The fact that both Kapernick and the Niners were in such a rush to get this deal done speaks to the larger issue at hand here.

The NFL has undoubtedly becoming a passing league in the last ten years due to new rules changes, safety concerns, the aesthetic value for fans who want more exciting action than ‘two yards and a cloud of dust’ offers, and a host of other reasons.

This trend shows no signs of abating and that means that the quality of a team’s quarterback is even more essential than it used to be. Rarely will a Trent Dilfer or a Brad Johnson be leading a team to a Super Bowl championship any longer – although defense still does win rings.

A career backup(Matt Flynn) may be able to eke out a half season of solid play and keep his team in the playoff race, but to be a contender year after year teams need the services of a franchise quarterback and those are few and far between.

Thus, we see teams that believe they do indeed have a franchise caliber quarterback – or at least a high quality starter – in their midst race to lock them up for years to come regardless of the cost and of the long-term viability of such a deal and its impact on their bottom line.

For instance, the 49ers’ Crabtree and guard Mike Iupati are both free agents after 2014 and tight end Vernon Davis and guard Alex Boone have both outperformed their current contracts and are expecting new ones.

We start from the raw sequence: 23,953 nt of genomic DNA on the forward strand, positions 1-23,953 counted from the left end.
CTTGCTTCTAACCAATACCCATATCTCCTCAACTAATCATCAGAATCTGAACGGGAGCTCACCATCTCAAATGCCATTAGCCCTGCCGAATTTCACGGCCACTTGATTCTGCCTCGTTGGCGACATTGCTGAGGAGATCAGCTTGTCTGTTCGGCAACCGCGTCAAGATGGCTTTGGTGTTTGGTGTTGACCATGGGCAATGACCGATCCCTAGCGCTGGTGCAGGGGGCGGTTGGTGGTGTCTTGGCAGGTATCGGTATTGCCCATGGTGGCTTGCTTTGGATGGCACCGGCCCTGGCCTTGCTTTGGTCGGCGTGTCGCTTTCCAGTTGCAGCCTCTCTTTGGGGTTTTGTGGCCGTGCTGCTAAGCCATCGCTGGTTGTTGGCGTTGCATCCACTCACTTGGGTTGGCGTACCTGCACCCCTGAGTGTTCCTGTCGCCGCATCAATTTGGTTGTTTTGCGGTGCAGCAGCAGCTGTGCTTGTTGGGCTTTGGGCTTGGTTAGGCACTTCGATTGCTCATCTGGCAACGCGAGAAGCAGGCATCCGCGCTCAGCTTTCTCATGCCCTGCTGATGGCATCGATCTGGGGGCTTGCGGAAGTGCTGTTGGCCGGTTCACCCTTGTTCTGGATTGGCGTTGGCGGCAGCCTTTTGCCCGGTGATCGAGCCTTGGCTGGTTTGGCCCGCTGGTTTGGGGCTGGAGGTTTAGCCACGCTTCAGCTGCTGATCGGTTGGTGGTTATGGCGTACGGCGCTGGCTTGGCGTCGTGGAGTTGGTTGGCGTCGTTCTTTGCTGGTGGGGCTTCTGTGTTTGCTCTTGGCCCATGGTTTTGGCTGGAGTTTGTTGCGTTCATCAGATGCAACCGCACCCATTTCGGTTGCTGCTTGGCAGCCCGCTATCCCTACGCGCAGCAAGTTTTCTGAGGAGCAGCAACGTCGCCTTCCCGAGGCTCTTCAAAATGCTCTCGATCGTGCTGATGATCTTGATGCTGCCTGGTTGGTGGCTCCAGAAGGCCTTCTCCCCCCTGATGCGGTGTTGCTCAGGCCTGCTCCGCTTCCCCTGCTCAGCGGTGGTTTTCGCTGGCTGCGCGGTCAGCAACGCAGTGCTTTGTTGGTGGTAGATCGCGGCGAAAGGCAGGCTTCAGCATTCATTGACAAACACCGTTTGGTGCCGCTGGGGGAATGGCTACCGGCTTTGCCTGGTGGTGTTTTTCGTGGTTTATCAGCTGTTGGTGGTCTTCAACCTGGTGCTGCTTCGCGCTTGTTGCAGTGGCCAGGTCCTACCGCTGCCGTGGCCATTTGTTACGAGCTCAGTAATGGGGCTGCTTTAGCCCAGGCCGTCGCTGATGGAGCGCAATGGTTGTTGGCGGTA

With Kaepernick’s new deal how is it possible to keep the core of this team together for the next several years?

The impatience – and perhaps desperation – of teams to secure these quarterbacks with ever-increasing and–until now–unheard of contracts is almost equally matched by their lack of patience in a young quarterback’s development. The notion of a quarterback sitting behind a veteran for a year or two to learn the nuances of the game seem like a quaint historical relic of a game that has rapidly moved to bigger, quicker, faster, better and wants everything now.

Throwing rookie quarterbacks into action immediately and allowing them to sink or swim seems to be the norm and oftentimes results in them sinking with the team giving them little chance to recover from their growing pains before declaring them a bust and moving on.

Conversely, as mentioned above, if the young quarterback shows even flashes of being able to perform at this level , then consistency, longevity and the salary cap be damned, it’s time to sign him to an ego-gratifying deal before he even gets a whiff of free agency and another team has a chance to offer him more.

It’s been said that the moniker NFL actually stands for “Not For Long” and never has that been more clear than it is in today’s current climate. Enjoy it while you can, Colin Kaepernick, because it’s quite obvious that your contract won’t be the highest in the league for very long.